Disclaimer and Notice of Non-Liability:

Be assured, my religious friends, that I am NOT mocking your spirituality or beliefs with this treatise.

I am merely providing a history of Commercial Easter and a discourse on the holiday’s personal impact on my formative years. It in NO WAY is designed to diminish your perception or experience of Biblical Easter. If you believe you will be offended by an alternative take, rate this Blog ‘R’ (for Wabbit) and read no further…..

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(….disclaimers are important. Anyone can sue anyone over ‘pain and suffering’ and I certainly wouldn’t want my blog to cause any untoward reflection or distress on a reader’s part.)

OK, back to my elementary school essay, which at an early grade announced my future career as an Insolent Writer. Mom’s nipping efforts were useless around Easter time because my sassy creative buds were blossoming faster than she could clip them back, fueled by a media blitz-induced sugar rush of candy, bunnies, and eggs. And Spring Fever.

So my early perceptions of Easter consisted of the following historical timeline (contained in a 1st grade oral report; later to be put to pen when I actually was Taught How to Write. Or print, as the case remains.) In a manner admittedly insolently-advanced for my age, I decided to diagram the entire timeline, checking for accuracy as I hopped along.

Diane’s Timeline of Easter:

An ‘A’ Award-Winning Report

. Easter began in the Middle Ages when a talented bunny was found pooping out a chocolate egg. The richer neighbor may have owned The Goose That Laid the Golden Egg, but Clyde the Wabbit Keeper’s version was FAR more popular among the young, who took to bringing baskets over to Clyde’s (because let’s face it: rabbits poop a LOT, so there was a LOT of chocolate eggery to be had for the asking; and if you brought your own basket, you could snag literally TONS of delicious chocolate eggs!)

. Around this time Winston Hallmark was nosing around the barnyards of the poor looking for commercial opportunities (Ed. note: rich people always troll for uncopyrighted ideas lying about) and viewed a lineup of small children holding baskets over at Clyde’s Wabbit Werks. Curious, he observed ever-increasing lines over the next few days and realized that the Spring Rut was in full season and Easter (the talented bunny we’re profiling) was producing an extraordinary amount of poop in an effort to Impress the Ladies of the potential strengths of other activities that come from nearby orifices (Editor: THAT never works. Any savvy Lady knows there is NO connection between the two….)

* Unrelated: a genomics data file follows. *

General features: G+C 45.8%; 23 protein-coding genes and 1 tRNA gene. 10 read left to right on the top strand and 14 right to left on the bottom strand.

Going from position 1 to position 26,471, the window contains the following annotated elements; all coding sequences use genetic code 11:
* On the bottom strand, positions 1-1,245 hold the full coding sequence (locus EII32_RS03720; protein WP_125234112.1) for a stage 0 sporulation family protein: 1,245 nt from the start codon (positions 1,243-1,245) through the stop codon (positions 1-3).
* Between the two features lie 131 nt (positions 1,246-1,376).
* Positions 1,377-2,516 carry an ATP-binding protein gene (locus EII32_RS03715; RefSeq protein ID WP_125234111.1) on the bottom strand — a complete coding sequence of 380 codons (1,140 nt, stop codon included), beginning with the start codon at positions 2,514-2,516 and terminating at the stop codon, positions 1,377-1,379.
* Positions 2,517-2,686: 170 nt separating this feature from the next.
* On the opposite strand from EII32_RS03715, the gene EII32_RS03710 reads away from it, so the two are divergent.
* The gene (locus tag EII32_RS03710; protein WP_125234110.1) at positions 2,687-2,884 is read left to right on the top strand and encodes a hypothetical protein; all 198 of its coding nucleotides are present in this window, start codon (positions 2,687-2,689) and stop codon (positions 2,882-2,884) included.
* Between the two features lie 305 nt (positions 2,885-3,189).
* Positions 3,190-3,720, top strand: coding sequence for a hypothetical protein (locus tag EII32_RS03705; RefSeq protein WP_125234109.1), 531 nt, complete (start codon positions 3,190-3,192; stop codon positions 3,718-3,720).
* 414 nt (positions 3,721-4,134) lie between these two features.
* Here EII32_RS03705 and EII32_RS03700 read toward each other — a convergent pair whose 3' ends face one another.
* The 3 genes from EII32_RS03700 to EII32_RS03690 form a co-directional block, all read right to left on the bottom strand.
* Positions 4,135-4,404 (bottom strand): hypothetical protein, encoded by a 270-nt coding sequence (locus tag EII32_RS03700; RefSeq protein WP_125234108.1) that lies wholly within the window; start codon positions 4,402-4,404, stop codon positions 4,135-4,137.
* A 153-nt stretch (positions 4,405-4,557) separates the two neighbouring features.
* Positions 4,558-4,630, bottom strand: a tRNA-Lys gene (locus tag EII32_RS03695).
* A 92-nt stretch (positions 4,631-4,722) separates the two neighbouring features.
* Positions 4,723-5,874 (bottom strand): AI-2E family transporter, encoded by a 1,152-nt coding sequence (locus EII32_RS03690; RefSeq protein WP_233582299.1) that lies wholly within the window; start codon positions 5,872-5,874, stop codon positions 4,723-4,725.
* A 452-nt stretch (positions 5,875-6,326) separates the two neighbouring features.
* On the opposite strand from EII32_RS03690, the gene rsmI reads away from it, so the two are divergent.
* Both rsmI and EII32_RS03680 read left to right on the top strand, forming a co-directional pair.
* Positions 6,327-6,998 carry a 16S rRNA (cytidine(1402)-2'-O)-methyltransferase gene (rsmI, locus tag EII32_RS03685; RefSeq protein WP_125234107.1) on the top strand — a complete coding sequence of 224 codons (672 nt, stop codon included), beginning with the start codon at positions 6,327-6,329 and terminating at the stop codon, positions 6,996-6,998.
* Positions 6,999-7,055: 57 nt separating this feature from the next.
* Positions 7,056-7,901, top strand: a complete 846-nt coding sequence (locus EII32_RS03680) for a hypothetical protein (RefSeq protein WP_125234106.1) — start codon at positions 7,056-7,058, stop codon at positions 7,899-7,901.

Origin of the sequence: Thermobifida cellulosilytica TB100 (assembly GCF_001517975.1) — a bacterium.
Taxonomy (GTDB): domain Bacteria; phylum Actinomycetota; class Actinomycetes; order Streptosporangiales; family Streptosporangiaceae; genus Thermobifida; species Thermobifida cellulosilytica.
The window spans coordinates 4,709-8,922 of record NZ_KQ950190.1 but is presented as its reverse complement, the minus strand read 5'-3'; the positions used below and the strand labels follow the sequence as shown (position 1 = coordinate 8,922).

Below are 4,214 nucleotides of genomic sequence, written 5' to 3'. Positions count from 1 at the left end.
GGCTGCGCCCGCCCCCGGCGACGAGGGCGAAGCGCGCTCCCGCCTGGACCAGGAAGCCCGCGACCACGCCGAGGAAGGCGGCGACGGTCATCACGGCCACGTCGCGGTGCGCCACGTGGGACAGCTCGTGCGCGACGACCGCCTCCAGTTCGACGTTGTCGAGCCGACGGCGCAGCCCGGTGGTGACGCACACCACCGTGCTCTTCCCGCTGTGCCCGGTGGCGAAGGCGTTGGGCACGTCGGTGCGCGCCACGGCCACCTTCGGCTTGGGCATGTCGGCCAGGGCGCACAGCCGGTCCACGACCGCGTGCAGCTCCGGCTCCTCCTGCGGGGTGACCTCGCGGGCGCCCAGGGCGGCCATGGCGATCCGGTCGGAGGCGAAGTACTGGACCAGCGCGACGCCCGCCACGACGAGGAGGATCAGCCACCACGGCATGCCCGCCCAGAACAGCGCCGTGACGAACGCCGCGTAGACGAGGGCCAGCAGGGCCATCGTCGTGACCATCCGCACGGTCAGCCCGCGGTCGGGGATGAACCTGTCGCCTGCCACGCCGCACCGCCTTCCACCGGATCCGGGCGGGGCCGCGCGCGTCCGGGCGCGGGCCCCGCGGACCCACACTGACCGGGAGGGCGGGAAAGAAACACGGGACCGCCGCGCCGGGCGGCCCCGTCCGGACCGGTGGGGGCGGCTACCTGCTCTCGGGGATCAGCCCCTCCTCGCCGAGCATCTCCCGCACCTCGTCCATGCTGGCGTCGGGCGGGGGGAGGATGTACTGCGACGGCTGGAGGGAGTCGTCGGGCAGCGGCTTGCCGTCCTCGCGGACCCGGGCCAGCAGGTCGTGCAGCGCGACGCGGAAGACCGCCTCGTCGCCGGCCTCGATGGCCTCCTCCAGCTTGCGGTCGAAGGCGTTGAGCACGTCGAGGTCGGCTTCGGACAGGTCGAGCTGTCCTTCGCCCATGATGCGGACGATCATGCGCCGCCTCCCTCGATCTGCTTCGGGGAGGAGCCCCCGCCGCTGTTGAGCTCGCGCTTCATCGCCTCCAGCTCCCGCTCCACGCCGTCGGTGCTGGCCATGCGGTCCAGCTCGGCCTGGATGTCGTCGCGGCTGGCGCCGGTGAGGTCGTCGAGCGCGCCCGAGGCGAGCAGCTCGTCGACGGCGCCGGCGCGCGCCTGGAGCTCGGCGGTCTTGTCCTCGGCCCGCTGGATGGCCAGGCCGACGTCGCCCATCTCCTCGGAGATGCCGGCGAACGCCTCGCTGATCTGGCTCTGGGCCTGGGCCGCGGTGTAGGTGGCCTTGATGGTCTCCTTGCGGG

. Ever the entrepreneur, Winston established a storefront next to Ye Olde Pub (location, location, location!), contracted with Clyde’s Wabbit Werks, and began displaying baskets of chocolate eggs. He already was into cards, so it was a neat transition to put an image of bunny holding a basket onto one. And he was already into slave labor, being a rich entrepreneur of the Middle Ages; so engaging young help to illustrate said cards in bulk placed him only a cottontail’s shake away from success. And April was the perfect month for establishing a party atmosphere: by then EVERYONE was sick of winter, sufficiently recovered from New Year’s Revelries, and just ITCHING for something different.

. Over the years Hallmark grew, Easter dutifully reproduced (…a LOT), and his egg-making prowess translated to commercial farms of egg-laying rabbits which were kept hidden from the General Public (because everyone knows if you disclose the source of your magic, it’s not magic anymore. And everyone KNOWS Easter is all about magic.)

. And THIS is the true meaning of Easter. To sum up: a talented chocolate-egg-laying bunny, an entrepreneurial decision that would rock Winston Hallmark’s small business into the commercial giant it is today, and a series of (hidden) Egg Werks expansions overseen by Clyde the 100th, in keeping with generations of expertise with Easter and his (many) talented descendants.

*                                     *                                           *    

As usual, my assessment of the holiday was greeted with cheers from my peers and a dubious ‘B+’ grade from Teacher, who apparently had quite a different view of The Meaning of Easter. (That was FINE to my mind: after all, we live in America, land of freedom. She could believe whatever she wished about the matter. And … SO COULD I.)

My classmate Suzy Smartass presented HER version which had the opposite effect: a roomful of snoozing kids and an ‘A’ from the teacher, which I duly protested. After all, nobody could claim to have been ‘there at the time’ – so my version was every bit as good a conjecture as HERS. Perhaps even better. Obviously, less fantasy was employed in MY version, which tended to skirt the hemline of historical fact.

But if Teacher wished a Resurrection to be included in Diane’s Timeline, I offered (…still pimpin’ for my ‘A’) to include a note on Easter’s unfortunate demise (buried in a mountain’s sudden avalanche of chocolate pooped eggs) and the rush by the village’s small enslaved children to rescue him through courageous and selfless consumption of aforementioned chocolate eggs. Only to have Winston Hallmark emerge days later with a replica of Easter on every basket in his shop (… thus the Resurrection piece).

Teacher summarily rejected my rewrite. The B+ stood, much to my chagrin.

I think she was ‘Eastered out’ by the end of the oral report session but I like to think she actually was inspired, because on the Friday Before The Day (…aptly named ‘Good Friday’ ‘cause everyone got out of everything EARLY) we each found an appropriately religious symbol of the Resurrection on our desks.

A small basket containing (secular) chocolate eggs.

I rest my case.

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